4 „The identification of oneself with another and the resulting capacity to feel or experience sensations, emotions, or thoughts similar to those being experienced by the other. [Greek. en- in + pathos feeling]“ (Marckwardt 2004: 232)

5 Bach and Timm (2003: 151) report: „Aufgrund des fiktionalen Privilegs der potenziell unbegrenzten Bewusstseinsdarstellung erhalten die Schüler darüber hinaus Einblcik in das, was in den Köpfen anderer Menschen bzw. Figuren vor sich geht, d. h. sie erfahren , was andere denken und fühlen und wie sie die Welt erleben. Diese bei der Lektüre intuitiv vollzogenen Perspektivenwechsel erweitern nicht nur den Wahrnehmungs- und Verstehenshorizont der Lernenden, sondern fordern sie bisweilen auch zum Umdenken heraus.“

6 Regarding this point Bach and Timm (2003: 151) report: „Gerade fremdsprachige Literatur bietet Lernenden somit die Möglichkeit, die Andersartigkeit fremder Wirklichkeitsmodelle kennen zu lernen, sich auf fremde Sichtweisen einzulassen und (...) auch über die notwendige Begrenztheit der eigenen Weltsicht zu reflektieren. Im Vergleich zu Sachtexten, die auf eine eher rationale Annäherung an das Fremde abzielen, liegt das Potenzial literarischer Texte dabei darin, dass sie durch die exemplarische Schilderung konkreter Einzelschicksale das Fremde emotional erfahrbar und nachvollziehbar machen. Daher kann die Auseinandersetzung mit literarischen Texten entscheidend zur Ausbildung von Fantasie und zur Erweiterung von Handlungsmöglichkeiten beitragen. Da sie auch in besonderer Weise die Entwicklung eines Sinns für alternative Lebensentwürfe, die Bereitschaft zu Toleranz sowie die Fähigkeit zu Empathie und Perspektivenwechsel und damit das Verstehen von Menschen aus anderen Kulturkreisen fördert, können die Schülerinnen und Schüler auf selbstständiges Handeln in der außerschulischen Lebenswelt vorbereitet werden.“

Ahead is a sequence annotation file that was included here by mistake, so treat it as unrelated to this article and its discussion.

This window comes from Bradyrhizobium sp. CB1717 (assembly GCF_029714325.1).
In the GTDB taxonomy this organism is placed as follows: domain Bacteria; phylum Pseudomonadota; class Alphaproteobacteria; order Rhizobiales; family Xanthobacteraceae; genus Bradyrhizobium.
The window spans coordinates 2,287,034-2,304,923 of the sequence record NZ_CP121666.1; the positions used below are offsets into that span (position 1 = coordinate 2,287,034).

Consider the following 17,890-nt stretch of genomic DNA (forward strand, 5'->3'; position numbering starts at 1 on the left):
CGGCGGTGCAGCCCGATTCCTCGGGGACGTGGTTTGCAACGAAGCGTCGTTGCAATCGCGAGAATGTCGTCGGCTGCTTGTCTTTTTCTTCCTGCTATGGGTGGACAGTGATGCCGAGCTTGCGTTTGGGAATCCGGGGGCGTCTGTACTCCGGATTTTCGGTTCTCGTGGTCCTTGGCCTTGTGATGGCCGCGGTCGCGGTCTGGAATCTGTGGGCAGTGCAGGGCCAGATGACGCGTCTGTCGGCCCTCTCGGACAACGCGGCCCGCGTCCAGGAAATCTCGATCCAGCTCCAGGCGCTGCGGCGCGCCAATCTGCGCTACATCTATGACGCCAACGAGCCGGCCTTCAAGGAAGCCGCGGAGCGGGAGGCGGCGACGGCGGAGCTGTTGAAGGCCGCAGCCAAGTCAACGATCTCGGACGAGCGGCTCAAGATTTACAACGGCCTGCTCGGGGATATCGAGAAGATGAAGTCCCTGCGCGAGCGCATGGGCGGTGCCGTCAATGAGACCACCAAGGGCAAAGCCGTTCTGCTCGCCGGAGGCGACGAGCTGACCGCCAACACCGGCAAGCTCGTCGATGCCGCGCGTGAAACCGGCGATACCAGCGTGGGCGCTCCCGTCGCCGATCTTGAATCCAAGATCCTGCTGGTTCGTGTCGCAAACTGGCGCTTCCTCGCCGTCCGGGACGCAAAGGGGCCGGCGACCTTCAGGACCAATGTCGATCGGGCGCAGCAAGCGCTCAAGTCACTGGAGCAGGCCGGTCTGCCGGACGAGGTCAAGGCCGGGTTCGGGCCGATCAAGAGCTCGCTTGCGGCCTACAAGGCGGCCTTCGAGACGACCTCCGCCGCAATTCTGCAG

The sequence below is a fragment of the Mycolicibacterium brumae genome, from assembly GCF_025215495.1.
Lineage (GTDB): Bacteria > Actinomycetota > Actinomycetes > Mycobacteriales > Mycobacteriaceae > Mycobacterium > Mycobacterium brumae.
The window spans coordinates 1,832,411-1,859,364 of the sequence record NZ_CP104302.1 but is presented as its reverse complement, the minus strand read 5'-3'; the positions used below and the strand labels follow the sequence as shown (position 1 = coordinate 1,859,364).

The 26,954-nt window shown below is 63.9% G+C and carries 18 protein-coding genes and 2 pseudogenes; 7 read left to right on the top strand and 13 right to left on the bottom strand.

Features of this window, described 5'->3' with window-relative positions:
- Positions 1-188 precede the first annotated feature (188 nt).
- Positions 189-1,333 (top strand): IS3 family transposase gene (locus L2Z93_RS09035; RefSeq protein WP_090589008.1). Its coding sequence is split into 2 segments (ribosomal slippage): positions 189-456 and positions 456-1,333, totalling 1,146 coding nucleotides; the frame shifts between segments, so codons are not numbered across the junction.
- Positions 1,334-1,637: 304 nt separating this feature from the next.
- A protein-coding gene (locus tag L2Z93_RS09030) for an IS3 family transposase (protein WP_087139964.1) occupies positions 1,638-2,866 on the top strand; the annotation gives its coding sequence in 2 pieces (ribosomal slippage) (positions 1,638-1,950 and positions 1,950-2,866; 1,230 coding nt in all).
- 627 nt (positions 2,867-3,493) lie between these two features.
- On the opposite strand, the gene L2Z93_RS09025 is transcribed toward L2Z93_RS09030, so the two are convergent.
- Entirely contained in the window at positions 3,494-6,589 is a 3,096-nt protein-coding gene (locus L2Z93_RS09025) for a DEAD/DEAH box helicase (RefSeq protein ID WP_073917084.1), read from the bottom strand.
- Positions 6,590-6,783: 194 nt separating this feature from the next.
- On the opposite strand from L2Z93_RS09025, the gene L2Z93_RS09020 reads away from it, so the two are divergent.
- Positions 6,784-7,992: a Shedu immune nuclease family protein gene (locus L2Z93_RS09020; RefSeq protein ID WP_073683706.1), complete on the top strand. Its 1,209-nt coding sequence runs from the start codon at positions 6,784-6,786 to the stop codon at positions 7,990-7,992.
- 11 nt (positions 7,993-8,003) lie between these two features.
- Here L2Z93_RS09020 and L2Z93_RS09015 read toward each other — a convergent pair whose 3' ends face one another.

Excerpt out of 34 pages


"Harry Potter and the Philosopher's Stone". Teaching Literature in the English Classroom
Ernst Moritz Arndt University of Greifswald  (Anglistik/ Amerikanistik)
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ISBN (Book)
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Harry, Potter, Philosopher, Stone, Literature, English, Classroom, School, teaching, didactics
Quote paper
Jeannette Nedoma (Author)Rebecca Elisabeth Meyer (Author), 2007, "Harry Potter and the Philosopher's Stone". Teaching Literature in the English Classroom, Munich, GRIN Verlag, https://www.grin.com/document/111218